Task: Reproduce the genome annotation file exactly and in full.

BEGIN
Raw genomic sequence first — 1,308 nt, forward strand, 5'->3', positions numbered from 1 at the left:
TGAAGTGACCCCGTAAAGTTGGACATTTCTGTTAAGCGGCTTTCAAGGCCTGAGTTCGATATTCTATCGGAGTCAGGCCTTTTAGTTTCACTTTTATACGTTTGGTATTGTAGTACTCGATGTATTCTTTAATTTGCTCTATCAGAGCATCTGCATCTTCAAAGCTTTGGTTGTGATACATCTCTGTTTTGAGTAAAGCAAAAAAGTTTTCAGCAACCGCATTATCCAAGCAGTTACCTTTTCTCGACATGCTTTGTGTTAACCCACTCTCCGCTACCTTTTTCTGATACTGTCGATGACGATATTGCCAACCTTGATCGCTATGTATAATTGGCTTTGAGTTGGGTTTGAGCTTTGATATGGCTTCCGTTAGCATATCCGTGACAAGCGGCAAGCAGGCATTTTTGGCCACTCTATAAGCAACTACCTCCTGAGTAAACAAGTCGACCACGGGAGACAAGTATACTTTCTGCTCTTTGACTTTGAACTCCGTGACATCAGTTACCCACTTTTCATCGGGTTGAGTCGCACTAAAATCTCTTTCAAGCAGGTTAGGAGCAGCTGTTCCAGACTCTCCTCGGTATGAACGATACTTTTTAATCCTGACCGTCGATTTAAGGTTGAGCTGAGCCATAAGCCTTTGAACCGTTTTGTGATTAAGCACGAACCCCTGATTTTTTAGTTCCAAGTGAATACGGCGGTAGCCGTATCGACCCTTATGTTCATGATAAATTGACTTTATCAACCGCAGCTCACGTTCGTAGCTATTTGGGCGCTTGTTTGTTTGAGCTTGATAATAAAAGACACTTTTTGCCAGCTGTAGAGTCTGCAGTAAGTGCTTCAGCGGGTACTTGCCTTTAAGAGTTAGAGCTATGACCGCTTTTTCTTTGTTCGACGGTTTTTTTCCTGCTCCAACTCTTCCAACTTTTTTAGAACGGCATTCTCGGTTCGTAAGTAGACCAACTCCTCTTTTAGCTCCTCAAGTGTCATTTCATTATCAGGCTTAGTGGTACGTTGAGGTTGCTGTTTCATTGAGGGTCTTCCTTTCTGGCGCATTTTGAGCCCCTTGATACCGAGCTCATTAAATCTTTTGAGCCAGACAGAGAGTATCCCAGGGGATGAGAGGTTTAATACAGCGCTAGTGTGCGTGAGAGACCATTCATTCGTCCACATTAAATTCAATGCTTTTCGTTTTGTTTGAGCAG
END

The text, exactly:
Raw genomic sequence first — 1,308 nt, forward strand, 5'->3', positions numbered from 1 at the left:
TGAAGTGACCCCGTAAAGTTGGACATTTCTGTTAAGCGGCTTTCAAGGCCTGAGTTCGATATTCTATCGGAGTCAGGCCTTTTAGTTTCACTTTTATACGTTTGGTATTGTAGTACTCGATGTATTCTTTAATTTGCTCTATCAGAGCATCTGCATCTTCAAAGCTTTGGTTGTGATACATCTCTGTTTTGAGTAAAGCAAAAAAGTTTTCAGCAACCGCATTATCCAAGCAGTTACCTTTTCTCGACATGCTTTGTGTTAACCCACTCTCCGCTACCTTTTTCTGATACTGTCGATGACGATATTGCCAACCTTGATCGCTATGTATAATTGGCTTTGAGTTGGGTTTGAGCTTTGATATGGCTTCCGTTAGCATATCCGTGACAAGCGGCAAGCAGGCATTTTTGGCCACTCTATAAGCAACTACCTCCTGAGTAAACAAGTCGACCACGGGAGACAAGTATACTTTCTGCTCTTTGACTTTGAACTCCGTGACATCAGTTACCCACTTTTCATCGGGTTGAGTCGCACTAAAATCTCTTTCAAGCAGGTTAGGAGCAGCTGTTCCAGACTCTCCTCGGTATGAACGATACTTTTTAATCCTGACCGTCGATTTAAGGTTGAGCTGAGCCATAAGCCTTTGAACCGTTTTGTGATTAAGCACGAACCCCTGATTTTTTAGTTCCAAGTGAATACGGCGGTAGCCGTATCGACCCTTATGTTCATGATAAATTGACTTTATCAACCGCAGCTCACGTTCGTAGCTATTTGGGCGCTTGTTTGTTTGAGCTTGATAATAAAAGACACTTTTTGCCAGCTGTAGAGTCTGCAGTAAGTGCTTCAGCGGGTACTTGCCTTTAAGAGTTAGAGCTATGACCGCTTTTTCTTTGTTCGACGGTTTTTTTCCTGCTCCAACTCTTCCAACTTTTTTAGAACGGCATTCTCGGTTCGTAAGTAGACCAACTCCTCTTTTAGCTCCTCAAGTGTCATTTCATTATCAGGCTTAGTGGTACGTTGAGGTTGCTGTTTCATTGAGGGTCTTCCTTTCTGGCGCATTTTGAGCCCCTTGATACCGAGCTCATTAAATCTTTTGAGCCAGACAGAGAGTATCCCAGGGGATGAGAGGTTTAATACAGCGCTAGTGTGCGTGAGAGACCATTCATTCGTCCACATTAAATTCAATGCTTTTCGTTTTGTTTGAGCAG